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Wall Street to Main Street: Tracing How Big Banks Fund Payday Lending

Adam Rust's picture

Posted April 11, 2013

The simple truth is that big banks play a vital role in making it possible for payday lending to continue to exist. The debt financing provided by Wall Street allows these firms to cash flow their business.

The support for World Acceptance, through $680 million in loans and

lines of credit, comes from a group of banks led by Wells Fargo.

World Acceptance has a hand throughout the alternative high-cost consumer finance sector. They provide small loans, credit life insurance, credit property insurance, credit accident insurance, low-income tax preparation, and private unemployment insurance. They also market automobile club memberships. One of their subsidiaries makes software to help other non-bank lenders provide consumer loans. The company extended 2.4 million loans in its 1,173 offices in 2012.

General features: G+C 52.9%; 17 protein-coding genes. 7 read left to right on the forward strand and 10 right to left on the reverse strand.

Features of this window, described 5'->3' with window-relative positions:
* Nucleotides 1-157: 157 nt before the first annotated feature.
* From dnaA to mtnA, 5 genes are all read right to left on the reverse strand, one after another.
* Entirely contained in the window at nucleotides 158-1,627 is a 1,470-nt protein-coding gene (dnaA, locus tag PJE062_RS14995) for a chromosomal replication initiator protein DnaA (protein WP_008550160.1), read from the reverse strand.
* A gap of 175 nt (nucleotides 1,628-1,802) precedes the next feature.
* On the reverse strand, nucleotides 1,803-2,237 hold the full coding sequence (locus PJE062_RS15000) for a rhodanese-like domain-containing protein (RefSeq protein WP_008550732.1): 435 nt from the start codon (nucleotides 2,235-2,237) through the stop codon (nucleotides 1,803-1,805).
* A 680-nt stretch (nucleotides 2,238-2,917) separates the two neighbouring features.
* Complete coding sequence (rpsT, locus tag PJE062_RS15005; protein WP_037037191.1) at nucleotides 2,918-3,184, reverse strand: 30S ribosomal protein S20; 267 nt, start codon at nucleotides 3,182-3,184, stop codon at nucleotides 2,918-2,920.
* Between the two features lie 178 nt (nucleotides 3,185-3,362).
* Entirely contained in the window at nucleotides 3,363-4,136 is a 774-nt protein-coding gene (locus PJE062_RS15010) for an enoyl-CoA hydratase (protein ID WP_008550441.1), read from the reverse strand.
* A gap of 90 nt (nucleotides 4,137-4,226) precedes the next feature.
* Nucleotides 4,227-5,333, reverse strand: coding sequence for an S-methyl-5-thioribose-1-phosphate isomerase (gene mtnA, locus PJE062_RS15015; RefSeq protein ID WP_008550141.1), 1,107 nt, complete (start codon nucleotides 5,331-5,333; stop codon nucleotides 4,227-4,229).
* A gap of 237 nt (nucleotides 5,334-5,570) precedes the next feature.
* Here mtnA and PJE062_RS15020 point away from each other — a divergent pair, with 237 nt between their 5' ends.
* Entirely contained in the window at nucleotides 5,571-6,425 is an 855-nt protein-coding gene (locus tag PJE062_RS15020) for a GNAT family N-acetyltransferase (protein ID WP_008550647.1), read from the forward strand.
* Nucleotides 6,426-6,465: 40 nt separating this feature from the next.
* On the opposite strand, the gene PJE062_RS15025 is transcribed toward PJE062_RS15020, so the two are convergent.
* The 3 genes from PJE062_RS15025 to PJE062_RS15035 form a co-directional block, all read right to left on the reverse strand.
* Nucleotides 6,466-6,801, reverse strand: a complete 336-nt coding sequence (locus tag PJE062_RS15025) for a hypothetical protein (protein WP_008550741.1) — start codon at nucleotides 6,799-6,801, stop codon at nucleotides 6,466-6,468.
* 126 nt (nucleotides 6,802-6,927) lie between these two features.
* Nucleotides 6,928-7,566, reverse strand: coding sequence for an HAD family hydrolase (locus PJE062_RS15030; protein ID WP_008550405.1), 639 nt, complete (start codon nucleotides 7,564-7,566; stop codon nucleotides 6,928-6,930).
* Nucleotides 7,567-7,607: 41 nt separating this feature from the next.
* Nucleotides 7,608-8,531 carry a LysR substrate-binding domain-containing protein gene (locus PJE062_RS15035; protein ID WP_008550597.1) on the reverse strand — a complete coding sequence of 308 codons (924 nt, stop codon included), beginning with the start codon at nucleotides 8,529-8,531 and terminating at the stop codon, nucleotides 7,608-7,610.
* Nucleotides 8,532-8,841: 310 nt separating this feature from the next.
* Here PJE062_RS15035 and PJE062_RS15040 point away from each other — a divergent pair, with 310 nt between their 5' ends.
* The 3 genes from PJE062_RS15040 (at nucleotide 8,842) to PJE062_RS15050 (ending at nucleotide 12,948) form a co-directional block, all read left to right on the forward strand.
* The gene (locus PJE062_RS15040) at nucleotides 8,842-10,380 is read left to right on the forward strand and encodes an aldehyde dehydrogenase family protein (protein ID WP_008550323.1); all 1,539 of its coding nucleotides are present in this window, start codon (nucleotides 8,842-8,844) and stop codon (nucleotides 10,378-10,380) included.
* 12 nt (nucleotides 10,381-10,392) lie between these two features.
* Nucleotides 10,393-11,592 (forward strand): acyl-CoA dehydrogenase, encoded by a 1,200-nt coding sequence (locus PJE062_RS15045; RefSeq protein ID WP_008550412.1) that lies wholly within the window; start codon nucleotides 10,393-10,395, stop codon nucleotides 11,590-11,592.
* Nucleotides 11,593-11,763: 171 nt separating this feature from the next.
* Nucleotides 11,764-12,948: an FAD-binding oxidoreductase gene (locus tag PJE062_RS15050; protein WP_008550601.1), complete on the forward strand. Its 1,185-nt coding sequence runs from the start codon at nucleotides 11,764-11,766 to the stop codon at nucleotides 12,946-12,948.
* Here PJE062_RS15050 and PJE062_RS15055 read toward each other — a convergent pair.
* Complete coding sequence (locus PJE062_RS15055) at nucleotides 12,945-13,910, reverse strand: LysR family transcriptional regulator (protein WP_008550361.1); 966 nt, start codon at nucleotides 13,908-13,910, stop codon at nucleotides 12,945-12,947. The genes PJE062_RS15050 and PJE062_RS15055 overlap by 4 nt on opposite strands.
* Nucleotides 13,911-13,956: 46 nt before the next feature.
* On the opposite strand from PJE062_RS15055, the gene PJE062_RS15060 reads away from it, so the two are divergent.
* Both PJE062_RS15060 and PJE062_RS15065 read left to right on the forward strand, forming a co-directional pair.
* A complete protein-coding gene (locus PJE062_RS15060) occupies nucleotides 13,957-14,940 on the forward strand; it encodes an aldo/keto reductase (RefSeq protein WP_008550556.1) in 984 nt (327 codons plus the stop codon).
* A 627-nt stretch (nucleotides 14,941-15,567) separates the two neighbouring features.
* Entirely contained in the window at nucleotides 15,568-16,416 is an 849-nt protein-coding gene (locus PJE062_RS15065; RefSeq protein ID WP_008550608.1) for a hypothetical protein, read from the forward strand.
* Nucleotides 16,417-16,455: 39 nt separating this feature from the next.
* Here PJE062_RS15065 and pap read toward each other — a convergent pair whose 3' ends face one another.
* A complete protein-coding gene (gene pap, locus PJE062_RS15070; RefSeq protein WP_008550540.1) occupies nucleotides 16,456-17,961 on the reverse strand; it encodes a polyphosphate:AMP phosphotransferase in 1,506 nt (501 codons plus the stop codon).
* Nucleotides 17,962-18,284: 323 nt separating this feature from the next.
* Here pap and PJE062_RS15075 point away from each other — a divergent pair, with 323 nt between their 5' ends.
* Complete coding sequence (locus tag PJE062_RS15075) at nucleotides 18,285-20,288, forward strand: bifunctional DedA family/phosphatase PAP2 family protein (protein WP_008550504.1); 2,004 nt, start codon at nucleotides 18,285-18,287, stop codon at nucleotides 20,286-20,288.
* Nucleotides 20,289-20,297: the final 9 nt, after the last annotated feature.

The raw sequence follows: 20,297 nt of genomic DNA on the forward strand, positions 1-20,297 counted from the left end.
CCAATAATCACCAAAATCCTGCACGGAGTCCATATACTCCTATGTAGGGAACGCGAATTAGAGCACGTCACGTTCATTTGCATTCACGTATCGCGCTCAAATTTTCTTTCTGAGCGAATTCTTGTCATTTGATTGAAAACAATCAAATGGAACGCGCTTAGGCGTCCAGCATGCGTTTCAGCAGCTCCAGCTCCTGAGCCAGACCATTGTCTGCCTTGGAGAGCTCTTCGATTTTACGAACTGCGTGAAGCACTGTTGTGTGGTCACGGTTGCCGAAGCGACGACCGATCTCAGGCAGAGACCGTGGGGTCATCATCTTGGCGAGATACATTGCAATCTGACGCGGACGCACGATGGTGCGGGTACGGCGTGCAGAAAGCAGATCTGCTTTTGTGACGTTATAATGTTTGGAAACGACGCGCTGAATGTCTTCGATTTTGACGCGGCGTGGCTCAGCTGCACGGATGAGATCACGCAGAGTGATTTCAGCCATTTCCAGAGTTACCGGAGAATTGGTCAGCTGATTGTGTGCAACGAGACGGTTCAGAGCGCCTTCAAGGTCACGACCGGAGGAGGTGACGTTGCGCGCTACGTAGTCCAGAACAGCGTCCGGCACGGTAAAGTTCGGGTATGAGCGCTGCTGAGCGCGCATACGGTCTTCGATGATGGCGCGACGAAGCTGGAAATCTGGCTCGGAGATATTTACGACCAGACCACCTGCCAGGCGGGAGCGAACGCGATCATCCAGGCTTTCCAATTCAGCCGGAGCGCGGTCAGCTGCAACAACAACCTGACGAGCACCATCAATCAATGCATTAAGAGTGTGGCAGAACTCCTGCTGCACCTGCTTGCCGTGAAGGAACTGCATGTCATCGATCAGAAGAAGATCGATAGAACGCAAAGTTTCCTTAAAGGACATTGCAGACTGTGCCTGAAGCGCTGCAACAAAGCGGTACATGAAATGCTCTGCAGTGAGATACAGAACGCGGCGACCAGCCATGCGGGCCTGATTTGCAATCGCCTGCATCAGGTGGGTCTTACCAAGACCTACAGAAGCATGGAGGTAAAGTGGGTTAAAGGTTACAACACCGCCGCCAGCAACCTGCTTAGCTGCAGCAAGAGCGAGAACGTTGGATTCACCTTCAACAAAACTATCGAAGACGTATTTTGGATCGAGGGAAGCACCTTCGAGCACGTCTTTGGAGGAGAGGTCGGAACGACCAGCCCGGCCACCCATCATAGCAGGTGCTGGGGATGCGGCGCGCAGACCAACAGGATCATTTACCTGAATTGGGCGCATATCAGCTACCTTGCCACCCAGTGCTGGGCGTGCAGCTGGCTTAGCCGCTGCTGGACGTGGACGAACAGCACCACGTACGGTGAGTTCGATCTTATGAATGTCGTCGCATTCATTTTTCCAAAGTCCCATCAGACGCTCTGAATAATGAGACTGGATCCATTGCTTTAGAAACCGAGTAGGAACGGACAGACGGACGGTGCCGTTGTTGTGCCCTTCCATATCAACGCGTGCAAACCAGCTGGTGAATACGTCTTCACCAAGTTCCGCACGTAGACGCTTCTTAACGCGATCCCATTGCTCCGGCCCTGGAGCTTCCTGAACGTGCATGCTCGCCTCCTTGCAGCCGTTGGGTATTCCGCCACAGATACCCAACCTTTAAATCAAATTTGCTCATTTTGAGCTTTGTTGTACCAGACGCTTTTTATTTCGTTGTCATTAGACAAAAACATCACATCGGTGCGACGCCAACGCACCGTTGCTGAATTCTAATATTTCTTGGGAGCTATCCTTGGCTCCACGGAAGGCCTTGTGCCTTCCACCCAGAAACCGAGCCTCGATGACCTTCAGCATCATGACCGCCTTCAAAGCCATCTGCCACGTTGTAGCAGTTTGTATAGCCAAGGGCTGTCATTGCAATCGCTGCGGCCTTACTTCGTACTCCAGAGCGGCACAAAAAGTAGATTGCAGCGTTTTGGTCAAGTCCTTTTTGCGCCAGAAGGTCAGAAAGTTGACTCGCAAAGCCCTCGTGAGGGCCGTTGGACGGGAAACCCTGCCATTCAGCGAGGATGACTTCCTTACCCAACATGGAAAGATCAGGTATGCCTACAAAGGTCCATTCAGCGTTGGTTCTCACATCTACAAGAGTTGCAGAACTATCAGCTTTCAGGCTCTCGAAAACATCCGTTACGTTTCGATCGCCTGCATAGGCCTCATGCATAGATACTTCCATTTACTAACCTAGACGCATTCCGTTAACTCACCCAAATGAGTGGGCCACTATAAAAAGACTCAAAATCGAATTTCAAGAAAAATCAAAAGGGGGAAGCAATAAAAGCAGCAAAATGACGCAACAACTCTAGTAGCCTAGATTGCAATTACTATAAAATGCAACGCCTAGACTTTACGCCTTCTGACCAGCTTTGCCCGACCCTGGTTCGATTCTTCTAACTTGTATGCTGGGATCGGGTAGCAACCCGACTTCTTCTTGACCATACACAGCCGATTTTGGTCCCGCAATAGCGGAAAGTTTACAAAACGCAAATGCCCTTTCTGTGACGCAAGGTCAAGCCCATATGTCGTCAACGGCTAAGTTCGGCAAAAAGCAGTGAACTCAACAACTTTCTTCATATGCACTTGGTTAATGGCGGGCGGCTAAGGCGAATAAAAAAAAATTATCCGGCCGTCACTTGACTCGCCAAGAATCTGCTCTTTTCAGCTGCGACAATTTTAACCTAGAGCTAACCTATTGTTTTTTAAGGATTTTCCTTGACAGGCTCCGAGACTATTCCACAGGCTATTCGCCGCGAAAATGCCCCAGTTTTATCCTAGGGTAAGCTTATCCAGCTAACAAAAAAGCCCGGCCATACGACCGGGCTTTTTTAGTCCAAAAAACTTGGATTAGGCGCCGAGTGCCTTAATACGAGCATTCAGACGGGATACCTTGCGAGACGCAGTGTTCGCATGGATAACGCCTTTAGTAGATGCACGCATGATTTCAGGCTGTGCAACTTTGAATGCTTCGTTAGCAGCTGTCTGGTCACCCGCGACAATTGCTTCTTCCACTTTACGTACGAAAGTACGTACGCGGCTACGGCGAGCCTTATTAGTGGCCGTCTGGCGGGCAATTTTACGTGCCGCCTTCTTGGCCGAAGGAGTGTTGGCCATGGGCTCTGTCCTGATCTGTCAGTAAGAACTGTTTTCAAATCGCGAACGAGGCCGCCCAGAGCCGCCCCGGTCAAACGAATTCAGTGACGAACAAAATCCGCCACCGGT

On November 19, 2012, a consortium of lenders amended their 2010 agreement to provide World Acceptance with $680 million in revolving credit.

Eight banks committed $680 millions in loans to World Acceptance in 2010.

Most of these banks are regulated by the Office of the Comptroller of the Currency.

It might not be surprising to some people that big banks would be willing to finance these kinds of companies. After all, the only way that they judge their results is by the standard of increasing shareholder equity. Nonetheless, people should know that this is commonplace. In fact, I think its a fair question to ask how closely to view the relationship between a bank like Wells or TD and a company like World Acceptance. Is it possible to have clean hands? Would an equity position - a means that commonly finances start ups in the AFS space - a different ethical proposition? Does any involvement at all imply a complicity?